ECONOMY

In Brief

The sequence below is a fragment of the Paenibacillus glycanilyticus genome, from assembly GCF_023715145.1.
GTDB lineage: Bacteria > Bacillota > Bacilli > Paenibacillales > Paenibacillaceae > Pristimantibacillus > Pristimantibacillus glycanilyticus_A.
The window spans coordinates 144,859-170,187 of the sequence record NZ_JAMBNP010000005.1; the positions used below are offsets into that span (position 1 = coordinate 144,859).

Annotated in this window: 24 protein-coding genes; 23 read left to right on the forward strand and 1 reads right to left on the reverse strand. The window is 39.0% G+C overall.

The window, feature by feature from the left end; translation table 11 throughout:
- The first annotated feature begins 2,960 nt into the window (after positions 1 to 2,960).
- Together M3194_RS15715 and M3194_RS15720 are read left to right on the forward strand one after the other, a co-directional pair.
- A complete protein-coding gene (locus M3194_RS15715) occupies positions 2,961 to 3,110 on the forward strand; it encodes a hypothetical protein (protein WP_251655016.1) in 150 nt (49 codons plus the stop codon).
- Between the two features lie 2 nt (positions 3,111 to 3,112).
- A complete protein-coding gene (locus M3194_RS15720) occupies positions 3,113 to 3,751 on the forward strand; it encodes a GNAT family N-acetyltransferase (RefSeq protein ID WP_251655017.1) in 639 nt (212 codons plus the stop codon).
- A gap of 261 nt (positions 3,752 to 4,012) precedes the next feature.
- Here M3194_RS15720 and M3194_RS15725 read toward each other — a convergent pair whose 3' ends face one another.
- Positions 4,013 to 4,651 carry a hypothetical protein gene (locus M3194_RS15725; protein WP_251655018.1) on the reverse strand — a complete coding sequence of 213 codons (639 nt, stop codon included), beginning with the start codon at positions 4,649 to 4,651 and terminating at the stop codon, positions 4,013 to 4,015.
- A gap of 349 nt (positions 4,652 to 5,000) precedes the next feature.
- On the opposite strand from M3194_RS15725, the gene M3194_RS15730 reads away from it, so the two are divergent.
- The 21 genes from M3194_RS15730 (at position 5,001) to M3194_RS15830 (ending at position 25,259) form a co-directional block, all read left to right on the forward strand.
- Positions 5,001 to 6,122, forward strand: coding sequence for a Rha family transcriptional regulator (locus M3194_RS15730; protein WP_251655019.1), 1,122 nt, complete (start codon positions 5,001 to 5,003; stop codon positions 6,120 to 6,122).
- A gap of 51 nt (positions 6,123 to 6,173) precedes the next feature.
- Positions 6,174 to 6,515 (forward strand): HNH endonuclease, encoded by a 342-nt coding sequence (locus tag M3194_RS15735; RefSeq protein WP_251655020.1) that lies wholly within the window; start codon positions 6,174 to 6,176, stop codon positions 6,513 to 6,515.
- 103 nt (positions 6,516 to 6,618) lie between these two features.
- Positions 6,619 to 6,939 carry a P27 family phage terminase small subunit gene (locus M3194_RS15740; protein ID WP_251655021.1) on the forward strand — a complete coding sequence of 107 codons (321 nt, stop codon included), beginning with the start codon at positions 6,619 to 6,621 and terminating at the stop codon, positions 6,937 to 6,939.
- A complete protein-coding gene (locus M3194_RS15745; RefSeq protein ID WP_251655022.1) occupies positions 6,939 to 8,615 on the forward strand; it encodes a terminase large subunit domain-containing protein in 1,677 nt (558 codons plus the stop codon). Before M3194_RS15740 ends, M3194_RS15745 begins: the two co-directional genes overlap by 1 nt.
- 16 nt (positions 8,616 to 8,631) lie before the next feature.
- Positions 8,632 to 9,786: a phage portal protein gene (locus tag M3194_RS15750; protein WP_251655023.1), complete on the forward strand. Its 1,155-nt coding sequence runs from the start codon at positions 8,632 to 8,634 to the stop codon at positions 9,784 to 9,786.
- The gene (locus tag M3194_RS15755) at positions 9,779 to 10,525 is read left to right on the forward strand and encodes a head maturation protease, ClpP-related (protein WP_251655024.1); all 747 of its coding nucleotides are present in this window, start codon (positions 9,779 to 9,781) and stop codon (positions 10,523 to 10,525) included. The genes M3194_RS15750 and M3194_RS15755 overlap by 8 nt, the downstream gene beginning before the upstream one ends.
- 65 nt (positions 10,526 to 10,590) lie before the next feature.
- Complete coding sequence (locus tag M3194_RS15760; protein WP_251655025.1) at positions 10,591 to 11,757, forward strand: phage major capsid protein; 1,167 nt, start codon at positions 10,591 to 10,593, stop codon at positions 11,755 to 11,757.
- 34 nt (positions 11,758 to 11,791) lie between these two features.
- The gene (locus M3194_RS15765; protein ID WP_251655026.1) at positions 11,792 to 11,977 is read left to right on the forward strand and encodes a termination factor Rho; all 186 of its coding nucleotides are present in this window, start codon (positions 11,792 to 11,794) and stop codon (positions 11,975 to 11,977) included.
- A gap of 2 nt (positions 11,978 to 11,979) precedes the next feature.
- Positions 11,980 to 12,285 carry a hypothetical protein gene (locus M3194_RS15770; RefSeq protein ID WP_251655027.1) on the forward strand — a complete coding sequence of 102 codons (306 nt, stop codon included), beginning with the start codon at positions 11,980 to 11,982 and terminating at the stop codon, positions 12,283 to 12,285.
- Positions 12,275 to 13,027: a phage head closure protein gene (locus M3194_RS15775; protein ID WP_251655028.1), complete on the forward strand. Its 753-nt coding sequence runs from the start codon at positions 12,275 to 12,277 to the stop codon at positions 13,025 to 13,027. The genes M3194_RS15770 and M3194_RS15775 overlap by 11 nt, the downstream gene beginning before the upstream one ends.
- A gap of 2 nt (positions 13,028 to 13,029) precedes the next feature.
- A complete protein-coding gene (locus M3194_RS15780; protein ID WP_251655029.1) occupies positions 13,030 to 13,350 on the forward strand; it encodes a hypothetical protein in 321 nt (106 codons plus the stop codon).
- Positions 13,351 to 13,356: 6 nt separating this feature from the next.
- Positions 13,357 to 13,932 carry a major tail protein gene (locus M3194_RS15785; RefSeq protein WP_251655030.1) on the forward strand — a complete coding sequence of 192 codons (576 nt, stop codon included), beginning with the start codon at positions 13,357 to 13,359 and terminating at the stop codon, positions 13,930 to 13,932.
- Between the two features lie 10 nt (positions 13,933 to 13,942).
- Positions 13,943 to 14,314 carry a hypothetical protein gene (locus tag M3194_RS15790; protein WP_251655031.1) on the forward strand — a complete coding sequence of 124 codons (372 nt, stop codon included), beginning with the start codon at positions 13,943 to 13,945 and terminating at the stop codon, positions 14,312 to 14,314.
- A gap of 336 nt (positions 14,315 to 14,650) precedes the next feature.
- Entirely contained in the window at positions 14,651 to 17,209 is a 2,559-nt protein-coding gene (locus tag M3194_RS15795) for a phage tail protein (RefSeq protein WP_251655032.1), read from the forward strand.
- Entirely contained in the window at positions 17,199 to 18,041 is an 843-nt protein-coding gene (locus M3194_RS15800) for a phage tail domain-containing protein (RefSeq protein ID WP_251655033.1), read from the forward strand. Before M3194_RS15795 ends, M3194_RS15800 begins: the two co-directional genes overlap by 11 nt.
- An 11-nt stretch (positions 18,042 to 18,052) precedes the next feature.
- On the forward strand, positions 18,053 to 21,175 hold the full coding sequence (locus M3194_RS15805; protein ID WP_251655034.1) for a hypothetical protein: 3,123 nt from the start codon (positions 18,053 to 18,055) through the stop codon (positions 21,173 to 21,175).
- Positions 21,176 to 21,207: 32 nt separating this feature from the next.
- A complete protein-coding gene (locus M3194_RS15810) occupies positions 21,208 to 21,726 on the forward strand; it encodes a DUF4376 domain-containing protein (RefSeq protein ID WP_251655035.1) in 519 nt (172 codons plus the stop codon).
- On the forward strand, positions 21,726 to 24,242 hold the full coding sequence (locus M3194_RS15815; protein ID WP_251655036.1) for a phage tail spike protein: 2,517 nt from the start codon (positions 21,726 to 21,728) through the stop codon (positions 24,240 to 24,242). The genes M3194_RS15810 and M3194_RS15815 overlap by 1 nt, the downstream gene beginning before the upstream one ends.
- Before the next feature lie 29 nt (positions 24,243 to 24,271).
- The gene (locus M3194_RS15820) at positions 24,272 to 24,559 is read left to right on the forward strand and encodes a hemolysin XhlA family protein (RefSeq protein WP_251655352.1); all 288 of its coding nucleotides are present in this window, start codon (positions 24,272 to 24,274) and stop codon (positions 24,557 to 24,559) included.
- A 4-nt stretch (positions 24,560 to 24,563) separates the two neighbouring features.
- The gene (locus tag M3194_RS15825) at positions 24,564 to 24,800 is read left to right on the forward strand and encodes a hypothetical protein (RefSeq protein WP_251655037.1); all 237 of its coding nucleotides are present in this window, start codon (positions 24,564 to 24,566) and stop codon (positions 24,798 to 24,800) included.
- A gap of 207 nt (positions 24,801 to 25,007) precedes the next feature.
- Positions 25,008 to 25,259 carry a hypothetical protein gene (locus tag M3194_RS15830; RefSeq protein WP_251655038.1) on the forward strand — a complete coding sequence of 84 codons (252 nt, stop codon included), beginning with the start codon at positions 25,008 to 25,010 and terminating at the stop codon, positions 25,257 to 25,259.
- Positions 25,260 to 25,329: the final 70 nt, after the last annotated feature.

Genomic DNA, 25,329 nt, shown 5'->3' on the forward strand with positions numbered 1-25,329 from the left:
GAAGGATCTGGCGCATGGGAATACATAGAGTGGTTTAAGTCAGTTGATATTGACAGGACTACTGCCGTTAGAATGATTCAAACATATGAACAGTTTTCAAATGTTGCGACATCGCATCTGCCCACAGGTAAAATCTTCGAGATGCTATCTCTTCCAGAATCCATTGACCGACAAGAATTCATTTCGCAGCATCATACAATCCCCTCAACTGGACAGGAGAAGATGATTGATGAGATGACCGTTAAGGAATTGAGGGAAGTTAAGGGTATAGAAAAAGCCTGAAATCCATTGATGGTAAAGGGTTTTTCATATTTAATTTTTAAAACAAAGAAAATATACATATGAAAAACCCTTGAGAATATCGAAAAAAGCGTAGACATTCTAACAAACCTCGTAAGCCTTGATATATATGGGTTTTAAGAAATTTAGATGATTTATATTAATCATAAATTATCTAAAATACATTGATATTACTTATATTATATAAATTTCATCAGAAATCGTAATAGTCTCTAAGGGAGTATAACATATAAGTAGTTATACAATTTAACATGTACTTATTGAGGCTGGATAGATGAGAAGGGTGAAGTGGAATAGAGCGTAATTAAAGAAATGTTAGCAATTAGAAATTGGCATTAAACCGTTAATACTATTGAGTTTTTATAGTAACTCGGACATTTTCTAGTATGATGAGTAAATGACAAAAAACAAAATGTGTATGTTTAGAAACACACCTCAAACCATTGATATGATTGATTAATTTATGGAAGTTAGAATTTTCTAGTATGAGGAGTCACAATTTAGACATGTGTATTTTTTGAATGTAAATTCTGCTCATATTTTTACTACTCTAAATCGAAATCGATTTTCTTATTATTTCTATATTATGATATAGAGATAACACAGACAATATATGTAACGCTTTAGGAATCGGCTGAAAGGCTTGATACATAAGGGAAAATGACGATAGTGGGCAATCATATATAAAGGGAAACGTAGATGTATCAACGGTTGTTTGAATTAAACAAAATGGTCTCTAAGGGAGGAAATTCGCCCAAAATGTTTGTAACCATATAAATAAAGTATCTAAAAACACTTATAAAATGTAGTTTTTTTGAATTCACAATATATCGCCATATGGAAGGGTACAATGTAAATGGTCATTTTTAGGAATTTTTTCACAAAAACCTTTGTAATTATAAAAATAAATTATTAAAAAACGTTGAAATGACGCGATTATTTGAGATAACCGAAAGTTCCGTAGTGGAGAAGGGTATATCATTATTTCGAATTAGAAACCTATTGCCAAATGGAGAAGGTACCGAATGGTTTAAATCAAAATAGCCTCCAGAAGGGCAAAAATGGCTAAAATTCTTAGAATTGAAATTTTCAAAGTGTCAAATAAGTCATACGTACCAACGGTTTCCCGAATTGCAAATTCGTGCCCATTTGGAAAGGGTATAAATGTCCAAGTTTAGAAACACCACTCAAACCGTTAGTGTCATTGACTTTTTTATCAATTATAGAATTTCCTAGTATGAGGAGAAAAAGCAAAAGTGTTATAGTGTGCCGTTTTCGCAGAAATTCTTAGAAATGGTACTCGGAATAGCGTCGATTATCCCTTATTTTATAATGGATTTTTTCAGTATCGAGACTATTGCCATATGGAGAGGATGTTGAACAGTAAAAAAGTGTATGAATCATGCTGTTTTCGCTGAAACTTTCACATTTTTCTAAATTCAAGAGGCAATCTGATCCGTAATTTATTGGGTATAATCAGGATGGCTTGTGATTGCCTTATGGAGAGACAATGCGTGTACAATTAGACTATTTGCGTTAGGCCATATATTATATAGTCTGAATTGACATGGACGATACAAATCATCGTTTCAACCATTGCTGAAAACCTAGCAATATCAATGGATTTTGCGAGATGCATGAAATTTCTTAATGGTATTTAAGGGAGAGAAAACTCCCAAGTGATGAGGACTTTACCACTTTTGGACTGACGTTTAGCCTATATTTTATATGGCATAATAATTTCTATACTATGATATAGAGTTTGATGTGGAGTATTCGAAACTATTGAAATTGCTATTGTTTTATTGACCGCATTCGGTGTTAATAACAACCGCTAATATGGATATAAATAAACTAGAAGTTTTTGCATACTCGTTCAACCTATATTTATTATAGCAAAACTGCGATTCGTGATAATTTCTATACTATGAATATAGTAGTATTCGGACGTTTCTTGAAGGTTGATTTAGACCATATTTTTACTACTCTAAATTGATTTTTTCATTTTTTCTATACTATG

Greek Coke bottler to cut 150 jobs in Poland The world’s second-largest Coke bottler, the Coca-Cola Hellenic Bottling Company (CCHBC), will cut 150 jobs in Poland as of February as part of its efforts to cut costs. The Greek bottler has said it looked for opportunities to further reduce costs in response to the current difficult economic environment, in a bid to boost 2009 profits. «In response to the expected GDP growth slowdown in Poland in 2009, we are proactively managing our cost base to ensure we sustain our competitiveness in the market,» CCHBC’s director of investor relations, George Toulantas, told Reuters. «It is about 4.5 percent of our Polish work force, which represents about 3,000 employees.» He said all the people affected, mainly in administrative posts, would be provided with additional severance pay, which could typically range between one and three months’ salary, along with information on finding a job outside the group. (Reuters) High supply of European gov’t bonds causing concern European bonds fell as governments prepared to step up debt sales and the International Monetary Fund said nations aren’t doing enough to revive their economies. Two-year yields rebounded from near the lowest in more than 18 years after IMF Managing Director Dominique Strauss-Kahn said European governments are «behind the curve» in implementing stimulus packages and are «still underestimating their needs.» Germany plans to sell two-year notes tomorrow, according to Royal Bank of Scotland Group Plc. «Supply is a major concern now,» said Matteo Regesta, a London-based interest-rate strategist at BNP Paribas SA. «Market players are concerned with the idea that supply could be too much.» The yield on the two-year note rose three basis points to 1.54 percent yesterday. Bond yields move inversely to prices. The yield on the German two-year note dropped to as low as 1.49 percent on Friday, the lowest since September 1990. European governments will sell as much as a record 41 billion euros of Treasury bills this week, according to ING Groep NV. Italy sold 13 billion euros of securities maturing within a year today while Germany sold 6.1 billion euros of bonds. The Netherlands issued -6.9 billion of debt yesterday. France also offered -8 billion, while Greece will sell -2 billion today. Spain may offer -1.5 billion of bills tomorrow. (Bloomberg) Deficit contracts Turkey’s current account deficit contracted in November to its narrowest in three years, as falling energy prices and slumping demand helped to reduce the import bill. The deficit shrank to $559 million from $3.3 billion in November 2007, the third consecutive decline, the central bank in Ankara said on its website yesterday. The gap was forecast at $1.2 billion, according to the median estimate of 15 economists in a Bloomberg e-mail survey. The deficit is contracting as global energy prices fall and the international financial crisis drives the Turkish economy closer to recession, curbing demand for imported goods. «It’s going to continue narrowing,» said Haluk Burumcekci, chief economist at Fortis Bank AS in Istanbul. «As activity declines and petrol prices fall, then we’ll see imports declining faster than exports.» The deficit in the 12 months through November was $44.1 billion, compared with $46.9 billion a month earlier. (Bloomberg)